Monday, March 17, 2008

It's All In the Way You Look At Things....

Mr. Thompson died.

He died as he had lived.

He stayed the course and was true.

Everyday he instructed his twenty five year old son to shave his face, to brush his hair and make him presentable so that he may face the day.

Everyday, his son took this task as an honour and a great privilege.

Everyday, though bedridden in a hospital, was a brand new day with infinite possibility.

Everyday, Mr. Thompson lived. Everyday Mr. Thompson savoured his moments left on this planet.

Everyday there would be a line up of people coming to say 'Good-Bye' to Mr. Thompson.

Everyday, his room would be filled with laughter, and wonderful, reflective, warm conversation, as cancer ate away at Mr.Thompson's body,But cancer could not and would not take away his giving spirit.

Mr. Thompson's room was filled with countless cards, countless photographs and countless moments of people retracing their paths with him, retracing moments of true friendship with a learned friend and colleague.

Mr. Thompson made cancer a dignified experience.

Mr. Thompson held court. And taught people how to live, through his passage. He made cancer easy. He never mentioned cancer, he wanted to hear your news, and share a moment, cancer was not part of it. He was lying in a hospital bed, unable to move from the neck down, but this, 'affliction', this 'insideous disease'(as Mr. Thompson put it) would not define him.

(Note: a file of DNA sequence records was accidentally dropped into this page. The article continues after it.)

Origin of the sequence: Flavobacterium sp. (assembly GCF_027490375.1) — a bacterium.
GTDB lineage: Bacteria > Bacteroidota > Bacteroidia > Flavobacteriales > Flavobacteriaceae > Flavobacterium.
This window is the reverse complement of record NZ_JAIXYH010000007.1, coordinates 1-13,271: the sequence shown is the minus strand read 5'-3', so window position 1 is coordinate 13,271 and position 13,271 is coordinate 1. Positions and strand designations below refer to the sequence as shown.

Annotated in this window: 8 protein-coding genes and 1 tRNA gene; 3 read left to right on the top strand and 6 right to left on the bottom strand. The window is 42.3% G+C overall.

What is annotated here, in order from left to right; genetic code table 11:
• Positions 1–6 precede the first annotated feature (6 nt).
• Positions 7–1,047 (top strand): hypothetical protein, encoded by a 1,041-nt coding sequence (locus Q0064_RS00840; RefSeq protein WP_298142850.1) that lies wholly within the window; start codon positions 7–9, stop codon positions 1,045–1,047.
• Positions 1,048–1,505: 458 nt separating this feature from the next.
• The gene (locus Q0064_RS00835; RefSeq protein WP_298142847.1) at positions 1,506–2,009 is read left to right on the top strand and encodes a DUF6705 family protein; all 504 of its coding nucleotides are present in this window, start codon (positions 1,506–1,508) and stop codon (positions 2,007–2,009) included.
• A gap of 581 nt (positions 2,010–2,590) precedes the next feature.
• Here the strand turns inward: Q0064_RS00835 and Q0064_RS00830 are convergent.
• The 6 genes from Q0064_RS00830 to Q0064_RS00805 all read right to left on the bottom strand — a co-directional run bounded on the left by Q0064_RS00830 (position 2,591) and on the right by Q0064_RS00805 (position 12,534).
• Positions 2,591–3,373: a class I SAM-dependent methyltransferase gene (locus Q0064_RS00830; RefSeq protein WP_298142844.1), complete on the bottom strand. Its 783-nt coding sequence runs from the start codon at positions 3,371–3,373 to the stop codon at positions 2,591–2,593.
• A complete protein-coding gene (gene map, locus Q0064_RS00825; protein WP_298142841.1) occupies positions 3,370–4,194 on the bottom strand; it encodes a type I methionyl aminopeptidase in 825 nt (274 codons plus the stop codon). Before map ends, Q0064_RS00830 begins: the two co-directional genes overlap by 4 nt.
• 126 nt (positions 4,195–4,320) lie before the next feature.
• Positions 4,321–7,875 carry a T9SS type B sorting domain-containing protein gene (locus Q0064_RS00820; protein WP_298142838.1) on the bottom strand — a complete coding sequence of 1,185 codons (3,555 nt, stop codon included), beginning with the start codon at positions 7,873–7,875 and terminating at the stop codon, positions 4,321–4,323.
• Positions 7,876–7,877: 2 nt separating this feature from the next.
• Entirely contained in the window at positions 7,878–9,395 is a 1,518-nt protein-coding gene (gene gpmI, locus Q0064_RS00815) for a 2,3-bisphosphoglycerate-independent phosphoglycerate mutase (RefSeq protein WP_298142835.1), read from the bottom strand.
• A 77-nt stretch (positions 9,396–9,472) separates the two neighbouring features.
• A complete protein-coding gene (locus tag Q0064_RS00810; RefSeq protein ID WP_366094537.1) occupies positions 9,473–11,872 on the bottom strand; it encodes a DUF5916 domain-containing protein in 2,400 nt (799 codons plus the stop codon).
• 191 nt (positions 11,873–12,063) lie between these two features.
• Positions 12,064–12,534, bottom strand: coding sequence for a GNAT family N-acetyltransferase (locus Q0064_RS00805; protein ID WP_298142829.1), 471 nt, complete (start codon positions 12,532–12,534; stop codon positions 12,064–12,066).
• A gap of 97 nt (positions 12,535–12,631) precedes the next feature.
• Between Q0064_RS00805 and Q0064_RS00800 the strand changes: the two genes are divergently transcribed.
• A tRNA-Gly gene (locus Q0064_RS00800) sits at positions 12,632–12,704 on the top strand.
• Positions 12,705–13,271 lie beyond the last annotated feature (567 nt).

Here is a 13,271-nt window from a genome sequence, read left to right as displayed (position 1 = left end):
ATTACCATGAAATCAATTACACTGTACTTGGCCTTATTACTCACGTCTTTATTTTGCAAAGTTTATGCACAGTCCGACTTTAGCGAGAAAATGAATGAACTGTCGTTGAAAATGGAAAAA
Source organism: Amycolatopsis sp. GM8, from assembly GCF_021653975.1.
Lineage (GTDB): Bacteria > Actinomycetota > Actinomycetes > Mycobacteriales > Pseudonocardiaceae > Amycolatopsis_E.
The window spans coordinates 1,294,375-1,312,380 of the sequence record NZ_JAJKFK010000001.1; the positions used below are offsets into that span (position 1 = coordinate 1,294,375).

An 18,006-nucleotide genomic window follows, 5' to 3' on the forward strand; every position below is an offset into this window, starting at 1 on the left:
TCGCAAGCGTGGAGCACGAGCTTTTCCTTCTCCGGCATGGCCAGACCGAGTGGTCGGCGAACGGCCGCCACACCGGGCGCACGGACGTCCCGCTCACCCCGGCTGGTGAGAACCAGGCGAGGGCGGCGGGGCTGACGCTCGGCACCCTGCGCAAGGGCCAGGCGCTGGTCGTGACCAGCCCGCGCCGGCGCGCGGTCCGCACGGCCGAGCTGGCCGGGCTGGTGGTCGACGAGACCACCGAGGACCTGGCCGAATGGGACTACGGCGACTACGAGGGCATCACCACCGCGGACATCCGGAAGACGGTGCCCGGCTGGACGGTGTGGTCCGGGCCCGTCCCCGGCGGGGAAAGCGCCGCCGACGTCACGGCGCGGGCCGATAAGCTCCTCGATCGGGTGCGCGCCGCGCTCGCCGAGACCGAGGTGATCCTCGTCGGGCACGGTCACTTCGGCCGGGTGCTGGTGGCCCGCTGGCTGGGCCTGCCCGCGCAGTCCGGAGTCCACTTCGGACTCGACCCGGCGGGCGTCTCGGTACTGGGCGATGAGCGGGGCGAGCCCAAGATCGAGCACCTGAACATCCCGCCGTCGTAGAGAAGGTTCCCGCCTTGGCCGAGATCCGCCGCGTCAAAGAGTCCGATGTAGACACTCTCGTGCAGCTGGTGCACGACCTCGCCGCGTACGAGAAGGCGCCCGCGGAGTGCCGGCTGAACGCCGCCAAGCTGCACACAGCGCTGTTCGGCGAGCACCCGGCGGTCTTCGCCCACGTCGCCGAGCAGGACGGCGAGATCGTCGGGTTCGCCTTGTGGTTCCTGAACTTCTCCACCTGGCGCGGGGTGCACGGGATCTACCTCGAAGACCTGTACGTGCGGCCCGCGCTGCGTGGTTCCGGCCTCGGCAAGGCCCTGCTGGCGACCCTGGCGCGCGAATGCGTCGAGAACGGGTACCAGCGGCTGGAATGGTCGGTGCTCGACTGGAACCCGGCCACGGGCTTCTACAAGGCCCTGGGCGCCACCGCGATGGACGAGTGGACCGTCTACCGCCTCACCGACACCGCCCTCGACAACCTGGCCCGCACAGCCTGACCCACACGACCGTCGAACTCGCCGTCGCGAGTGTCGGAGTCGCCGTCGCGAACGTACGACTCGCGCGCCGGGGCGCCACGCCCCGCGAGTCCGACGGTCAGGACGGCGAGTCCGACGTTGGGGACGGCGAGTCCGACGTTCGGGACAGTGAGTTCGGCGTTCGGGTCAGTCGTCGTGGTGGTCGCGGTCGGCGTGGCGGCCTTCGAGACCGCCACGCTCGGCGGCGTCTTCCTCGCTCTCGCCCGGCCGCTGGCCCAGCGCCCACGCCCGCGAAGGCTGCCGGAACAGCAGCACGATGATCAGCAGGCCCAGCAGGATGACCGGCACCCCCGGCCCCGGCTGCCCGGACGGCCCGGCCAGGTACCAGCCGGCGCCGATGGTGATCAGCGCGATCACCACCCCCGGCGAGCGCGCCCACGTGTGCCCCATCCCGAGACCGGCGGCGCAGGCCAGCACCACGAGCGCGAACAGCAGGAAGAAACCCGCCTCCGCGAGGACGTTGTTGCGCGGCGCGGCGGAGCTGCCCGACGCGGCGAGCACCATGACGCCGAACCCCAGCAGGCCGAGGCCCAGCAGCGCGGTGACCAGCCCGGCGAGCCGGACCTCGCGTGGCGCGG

I was due to see Mr. Thompson on the day he passed.

I had printed out my blog, as a letter and was going to go up to see my dear teacher.

It was not meant to be. Mr. Thompson died before I could read my story to him. But I was not in want.

I had already told him how much he meant to me so many times. I already poured out my gratitude before the illness. And through the illness, I had the chance to give him a kiss on the cheek and tell him I would miss him and our lunches. I had the chance to meet his wonderful wife and his great grown children. I was able to share my moments with Mr. Thompson, with them. And they could see another side to their father. As one's life is never just one defining moment, it comes in so many arrays and pieces that make up a person. I was glad I could bring one of the many facets of Mr. Thompson's life to them while he was still alive.

Cancer gave me that, as much as it took away my friend.

I was at peace, as I knew that Mr. Thomspon however brave, would not want this illness to linger and for this fuss to be longer that it needed to be.

And so Mr. Thompson had his 'wish'. And so, I was not at a loss, with his passing and leaving us behind.

But I knew his friend was. His friend of thirty years could not think of his years ahead without his trusted friend. He was in total despair. The past was of no comfort.